After spending most of their distinguished career as a pop-oriented outfit with plenty of network radio exposure but precious few hits until they signed with Capitol in 1951, The Four Knights temporarily veered into more an R&B direction the next year.
Like The Larks, the Knights originally hailed from North Carolina - Charlotte, in their case. Lead tenor Gene Alford, tenor/guitarist John Wallace, baritone Clarence Dixon, and bass Oscar Broadway were a spiritual aggregation, The Southland Jubilee Singers, before they changed their handle to The Four Knights and went secular in 1945. They signed with Decca the next year, later switching to the company's Coral subsidiary, but it wasn't until they switched to Capitol in '51 that the Knights began scoring hits on a somewhat consistent basis.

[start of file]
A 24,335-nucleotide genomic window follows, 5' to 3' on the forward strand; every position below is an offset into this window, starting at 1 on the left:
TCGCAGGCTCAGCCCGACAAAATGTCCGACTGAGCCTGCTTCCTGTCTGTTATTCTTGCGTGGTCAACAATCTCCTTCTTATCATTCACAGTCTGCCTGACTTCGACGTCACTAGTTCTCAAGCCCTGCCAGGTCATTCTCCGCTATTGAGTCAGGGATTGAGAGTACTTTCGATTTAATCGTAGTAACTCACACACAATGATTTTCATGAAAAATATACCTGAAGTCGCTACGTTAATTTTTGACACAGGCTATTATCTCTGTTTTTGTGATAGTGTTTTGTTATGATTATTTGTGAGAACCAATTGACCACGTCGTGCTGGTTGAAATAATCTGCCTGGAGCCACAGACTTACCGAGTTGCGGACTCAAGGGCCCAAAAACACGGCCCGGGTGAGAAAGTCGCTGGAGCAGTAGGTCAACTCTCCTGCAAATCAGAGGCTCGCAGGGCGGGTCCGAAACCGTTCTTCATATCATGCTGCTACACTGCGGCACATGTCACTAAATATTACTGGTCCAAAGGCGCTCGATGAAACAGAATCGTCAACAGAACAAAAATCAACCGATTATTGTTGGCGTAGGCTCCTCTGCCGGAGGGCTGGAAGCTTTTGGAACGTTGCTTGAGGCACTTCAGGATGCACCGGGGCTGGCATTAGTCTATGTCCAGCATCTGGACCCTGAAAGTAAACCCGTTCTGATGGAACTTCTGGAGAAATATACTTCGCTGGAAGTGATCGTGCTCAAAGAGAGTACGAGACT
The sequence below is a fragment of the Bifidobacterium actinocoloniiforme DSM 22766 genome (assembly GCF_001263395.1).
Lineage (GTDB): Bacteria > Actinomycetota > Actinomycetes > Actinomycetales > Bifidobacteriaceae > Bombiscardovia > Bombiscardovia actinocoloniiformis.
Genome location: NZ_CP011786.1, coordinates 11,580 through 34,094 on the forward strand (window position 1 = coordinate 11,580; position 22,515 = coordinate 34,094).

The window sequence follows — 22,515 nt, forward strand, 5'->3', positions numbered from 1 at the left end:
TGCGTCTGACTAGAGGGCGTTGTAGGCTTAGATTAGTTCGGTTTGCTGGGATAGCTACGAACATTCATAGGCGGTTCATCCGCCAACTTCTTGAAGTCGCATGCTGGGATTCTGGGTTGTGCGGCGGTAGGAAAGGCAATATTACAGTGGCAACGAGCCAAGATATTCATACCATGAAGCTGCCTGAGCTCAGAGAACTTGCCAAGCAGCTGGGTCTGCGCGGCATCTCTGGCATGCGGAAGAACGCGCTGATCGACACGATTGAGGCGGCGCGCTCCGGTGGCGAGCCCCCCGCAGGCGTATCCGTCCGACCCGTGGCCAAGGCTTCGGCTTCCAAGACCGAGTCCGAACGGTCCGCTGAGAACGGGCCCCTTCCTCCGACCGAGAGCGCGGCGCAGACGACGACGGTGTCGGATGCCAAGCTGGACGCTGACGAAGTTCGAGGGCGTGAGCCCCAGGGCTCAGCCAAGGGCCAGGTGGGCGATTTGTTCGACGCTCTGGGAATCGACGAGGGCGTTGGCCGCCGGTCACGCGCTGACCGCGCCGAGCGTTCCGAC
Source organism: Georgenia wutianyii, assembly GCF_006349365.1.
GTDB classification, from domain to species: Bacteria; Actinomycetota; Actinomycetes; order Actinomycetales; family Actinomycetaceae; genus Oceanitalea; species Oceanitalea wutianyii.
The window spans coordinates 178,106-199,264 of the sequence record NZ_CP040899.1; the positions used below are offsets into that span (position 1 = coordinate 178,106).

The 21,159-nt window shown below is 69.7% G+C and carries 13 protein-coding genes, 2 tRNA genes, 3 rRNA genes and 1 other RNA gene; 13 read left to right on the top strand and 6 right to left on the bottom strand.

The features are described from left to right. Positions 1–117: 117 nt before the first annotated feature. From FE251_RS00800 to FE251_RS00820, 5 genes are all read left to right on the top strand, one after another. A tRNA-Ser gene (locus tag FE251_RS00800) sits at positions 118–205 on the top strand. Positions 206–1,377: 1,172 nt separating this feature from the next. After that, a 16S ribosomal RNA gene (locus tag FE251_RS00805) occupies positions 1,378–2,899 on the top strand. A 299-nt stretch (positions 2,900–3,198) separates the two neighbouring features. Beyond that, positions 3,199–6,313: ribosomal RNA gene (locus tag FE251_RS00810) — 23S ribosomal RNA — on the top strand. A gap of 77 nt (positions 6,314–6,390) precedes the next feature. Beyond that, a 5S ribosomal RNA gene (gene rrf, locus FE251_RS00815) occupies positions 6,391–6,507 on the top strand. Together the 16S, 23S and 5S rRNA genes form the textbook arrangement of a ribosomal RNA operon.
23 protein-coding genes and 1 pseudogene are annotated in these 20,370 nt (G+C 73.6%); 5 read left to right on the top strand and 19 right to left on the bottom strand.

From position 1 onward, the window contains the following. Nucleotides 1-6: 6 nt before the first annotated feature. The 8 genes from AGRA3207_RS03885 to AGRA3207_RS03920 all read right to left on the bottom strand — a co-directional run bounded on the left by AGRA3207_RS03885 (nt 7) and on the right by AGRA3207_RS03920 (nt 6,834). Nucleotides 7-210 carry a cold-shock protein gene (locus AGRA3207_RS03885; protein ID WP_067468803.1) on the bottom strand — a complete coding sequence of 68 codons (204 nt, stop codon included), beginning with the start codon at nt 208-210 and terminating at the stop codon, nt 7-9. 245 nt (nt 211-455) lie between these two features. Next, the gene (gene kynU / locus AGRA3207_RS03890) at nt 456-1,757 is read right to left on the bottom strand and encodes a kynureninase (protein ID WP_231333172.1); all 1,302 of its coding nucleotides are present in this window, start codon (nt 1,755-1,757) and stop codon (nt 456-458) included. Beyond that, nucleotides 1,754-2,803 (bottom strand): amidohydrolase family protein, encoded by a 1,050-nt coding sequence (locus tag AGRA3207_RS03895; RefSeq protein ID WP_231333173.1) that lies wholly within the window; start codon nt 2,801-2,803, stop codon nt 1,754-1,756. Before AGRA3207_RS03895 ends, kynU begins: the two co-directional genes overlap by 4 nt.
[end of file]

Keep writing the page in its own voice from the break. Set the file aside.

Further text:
Howard Biggs and Joe Thomas were A&R men at RCA Victor, though their swinging composition That's The Way It's Gonna Be found its way to the Knights at Capitol, which released the single in August of 1952 with the frantic Say No More on the flip. The single didn't make the same pop splash that their I Love The Sunshine Of Your Smile had the year before - maybe it was too R&B-oriented for their longtime audience, with a booting two-chorus sax solo - but it's one of their most exciting discs.
The shift didn't hold long. I Get So Lonely (When I Dream About You), the Knights' biggest seller of all in 1954, sailed to #2 in the U.S. and #5 over in Great Britain but returned the Knights to the pop milieu, though it did ride a bouncy, infectious tempo. Alford was permanently sidelined by epilepsy in the mid-'50s, the Knights soldiering on with George Vereen and then Clinton Holland taking his place. They pulled double duty at Capitol for a time, harmonizing with Nat 'King' Cole on the 1956 hit That's All There Is To That and the next year's My Personal Possession as in addition to waxing their own singles. The quartet managed a last pop hit for Coral in 1959, O' Falling Star, making it into the mid-'60s before calling it quits.